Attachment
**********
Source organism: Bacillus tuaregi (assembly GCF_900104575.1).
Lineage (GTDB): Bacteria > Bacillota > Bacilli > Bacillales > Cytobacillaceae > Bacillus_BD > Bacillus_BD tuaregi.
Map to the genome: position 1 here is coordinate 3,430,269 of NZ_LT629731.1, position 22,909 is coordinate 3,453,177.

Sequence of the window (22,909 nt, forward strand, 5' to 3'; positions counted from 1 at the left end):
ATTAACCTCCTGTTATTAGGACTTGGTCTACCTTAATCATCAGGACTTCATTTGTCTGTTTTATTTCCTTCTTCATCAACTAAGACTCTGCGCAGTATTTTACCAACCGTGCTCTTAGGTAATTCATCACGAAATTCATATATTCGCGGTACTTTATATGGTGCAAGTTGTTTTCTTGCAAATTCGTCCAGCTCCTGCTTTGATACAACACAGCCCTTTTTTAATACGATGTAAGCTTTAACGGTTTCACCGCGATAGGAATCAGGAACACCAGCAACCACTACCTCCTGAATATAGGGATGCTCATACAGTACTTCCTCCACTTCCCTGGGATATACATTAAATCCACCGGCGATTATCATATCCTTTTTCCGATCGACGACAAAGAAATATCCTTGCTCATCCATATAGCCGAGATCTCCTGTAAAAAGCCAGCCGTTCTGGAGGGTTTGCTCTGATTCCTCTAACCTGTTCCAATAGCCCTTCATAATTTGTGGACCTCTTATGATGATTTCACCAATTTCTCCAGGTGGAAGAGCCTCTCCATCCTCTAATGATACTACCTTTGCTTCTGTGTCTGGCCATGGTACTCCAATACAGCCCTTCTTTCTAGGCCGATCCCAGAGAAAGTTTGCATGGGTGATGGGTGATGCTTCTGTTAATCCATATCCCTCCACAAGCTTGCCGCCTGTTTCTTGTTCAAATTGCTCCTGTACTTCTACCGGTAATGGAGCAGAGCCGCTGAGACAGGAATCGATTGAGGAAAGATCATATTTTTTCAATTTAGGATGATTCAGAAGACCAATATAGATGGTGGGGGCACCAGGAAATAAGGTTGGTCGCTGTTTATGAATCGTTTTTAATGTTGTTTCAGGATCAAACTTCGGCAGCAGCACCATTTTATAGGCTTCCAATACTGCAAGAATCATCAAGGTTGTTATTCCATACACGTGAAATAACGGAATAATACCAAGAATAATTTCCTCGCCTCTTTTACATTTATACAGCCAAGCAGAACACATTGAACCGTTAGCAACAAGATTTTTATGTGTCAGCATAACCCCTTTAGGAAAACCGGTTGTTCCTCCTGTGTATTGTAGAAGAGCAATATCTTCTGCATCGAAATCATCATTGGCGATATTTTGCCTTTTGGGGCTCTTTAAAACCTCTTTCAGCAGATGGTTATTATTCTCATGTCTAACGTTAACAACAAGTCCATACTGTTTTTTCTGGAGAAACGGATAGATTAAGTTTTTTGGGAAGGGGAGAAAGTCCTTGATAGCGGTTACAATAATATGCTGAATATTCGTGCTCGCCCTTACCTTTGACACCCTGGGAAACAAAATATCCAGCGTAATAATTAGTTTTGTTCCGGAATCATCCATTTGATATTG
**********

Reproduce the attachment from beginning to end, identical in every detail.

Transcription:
Source organism: Bacillus tuaregi (assembly GCF_900104575.1).
Lineage (GTDB): Bacteria > Bacillota > Bacilli > Bacillales > Cytobacillaceae > Bacillus_BD > Bacillus_BD tuaregi.
Map to the genome: position 1 here is coordinate 3,430,269 of NZ_LT629731.1, position 22,909 is coordinate 3,453,177.

Sequence of the window (22,909 nt, forward strand, 5' to 3'; positions counted from 1 at the left end):
ATTAACCTCCTGTTATTAGGACTTGGTCTACCTTAATCATCAGGACTTCATTTGTCTGTTTTATTTCCTTCTTCATCAACTAAGACTCTGCGCAGTATTTTACCAACCGTGCTCTTAGGTAATTCATCACGAAATTCATATATTCGCGGTACTTTATATGGTGCAAGTTGTTTTCTTGCAAATTCGTCCAGCTCCTGCTTTGATACAACACAGCCCTTTTTTAATACGATGTAAGCTTTAACGGTTTCACCGCGATAGGAATCAGGAACACCAGCAACCACTACCTCCTGAATATAGGGATGCTCATACAGTACTTCCTCCACTTCCCTGGGATATACATTAAATCCACCGGCGATTATCATATCCTTTTTCCGATCGACGACAAAGAAATATCCTTGCTCATCCATATAGCCGAGATCTCCTGTAAAAAGCCAGCCGTTCTGGAGGGTTTGCTCTGATTCCTCTAACCTGTTCCAATAGCCCTTCATAATTTGTGGACCTCTTATGATGATTTCACCAATTTCTCCAGGTGGAAGAGCCTCTCCATCCTCTAATGATACTACCTTTGCTTCTGTGTCTGGCCATGGTACTCCAATACAGCCCTTCTTTCTAGGCCGATCCCAGAGAAAGTTTGCATGGGTGATGGGTGATGCTTCTGTTAATCCATATCCCTCCACAAGCTTGCCGCCTGTTTCTTGTTCAAATTGCTCCTGTACTTCTACCGGTAATGGAGCAGAGCCGCTGAGACAGGAATCGATTGAGGAAAGATCATATTTTTTCAATTTAGGATGATTCAGAAGACCAATATAGATGGTGGGGGCACCAGGAAATAAGGTTGGTCGCTGTTTATGAATCGTTTTTAATGTTGTTTCAGGATCAAACTTCGGCAGCAGCACCATTTTATAGGCTTCCAATACTGCAAGAATCATCAAGGTTGTTATTCCATACACGTGAAATAACGGAATAATACCAAGAATAATTTCCTCGCCTCTTTTACATTTATACAGCCAAGCAGAACACATTGAACCGTTAGCAACAAGATTTTTATGTGTCAGCATAACCCCTTTAGGAAAACCGGTTGTTCCTCCTGTGTATTGTAGAAGAGCAATATCTTCTGCATCGAAATCATCATTGGCGATATTTTGCCTTTTGGGGCTCTTTAAAACCTCTTTCAGCAGATGGTTATTATTCTCATGTCTAACGTTAACAACAAGTCCATACTGTTTTTTCTGGAGAAACGGATAGATTAAGTTTTTTGGGAAGGGGAGAAAGTCCTTGATAGCGGTTACAATAATATGCTGAATATTCGTGCTCGCCCTTACCTTTGACACCCTGGGAAACAAAATATCCAGCGTAATAATTAGTTTTGTTCCGGAATCATCCATTTGATATTG